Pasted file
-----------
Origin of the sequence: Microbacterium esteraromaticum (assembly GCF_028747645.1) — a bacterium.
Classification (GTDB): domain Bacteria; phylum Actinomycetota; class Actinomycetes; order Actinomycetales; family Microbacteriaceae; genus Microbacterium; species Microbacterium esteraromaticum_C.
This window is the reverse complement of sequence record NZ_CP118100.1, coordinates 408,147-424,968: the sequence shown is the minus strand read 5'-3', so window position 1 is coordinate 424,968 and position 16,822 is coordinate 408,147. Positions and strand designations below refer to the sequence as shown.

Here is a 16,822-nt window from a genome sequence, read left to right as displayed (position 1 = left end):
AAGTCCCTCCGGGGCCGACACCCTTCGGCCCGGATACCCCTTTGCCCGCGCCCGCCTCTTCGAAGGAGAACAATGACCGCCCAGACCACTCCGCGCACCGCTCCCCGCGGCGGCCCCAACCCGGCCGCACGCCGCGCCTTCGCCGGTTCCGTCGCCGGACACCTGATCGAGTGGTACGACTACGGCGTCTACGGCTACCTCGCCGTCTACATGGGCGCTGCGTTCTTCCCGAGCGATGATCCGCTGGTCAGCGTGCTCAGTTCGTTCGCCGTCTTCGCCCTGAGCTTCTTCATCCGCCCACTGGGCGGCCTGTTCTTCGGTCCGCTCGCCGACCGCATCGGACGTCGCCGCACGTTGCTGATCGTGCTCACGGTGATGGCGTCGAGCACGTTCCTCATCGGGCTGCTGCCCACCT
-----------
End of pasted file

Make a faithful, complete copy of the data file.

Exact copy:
Origin of the sequence: Microbacterium esteraromaticum (assembly GCF_028747645.1) — a bacterium.
Classification (GTDB): domain Bacteria; phylum Actinomycetota; class Actinomycetes; order Actinomycetales; family Microbacteriaceae; genus Microbacterium; species Microbacterium esteraromaticum_C.
This window is the reverse complement of sequence record NZ_CP118100.1, coordinates 408,147-424,968: the sequence shown is the minus strand read 5'-3', so window position 1 is coordinate 424,968 and position 16,822 is coordinate 408,147. Positions and strand designations below refer to the sequence as shown.

Here is a 16,822-nt window from a genome sequence, read left to right as displayed (position 1 = left end):
AAGTCCCTCCGGGGCCGACACCCTTCGGCCCGGATACCCCTTTGCCCGCGCCCGCCTCTTCGAAGGAGAACAATGACCGCCCAGACCACTCCGCGCACCGCTCCCCGCGGCGGCCCCAACCCGGCCGCACGCCGCGCCTTCGCCGGTTCCGTCGCCGGACACCTGATCGAGTGGTACGACTACGGCGTCTACGGCTACCTCGCCGTCTACATGGGCGCTGCGTTCTTCCCGAGCGATGATCCGCTGGTCAGCGTGCTCAGTTCGTTCGCCGTCTTCGCCCTGAGCTTCTTCATCCGCCCACTGGGCGGCCTGTTCTTCGGTCCGCTCGCCGACCGCATCGGACGTCGCCGCACGTTGCTGATCGTGCTCACGGTGATGGCGTCGAGCACGTTCCTCATCGGGCTGCTGCCCACCT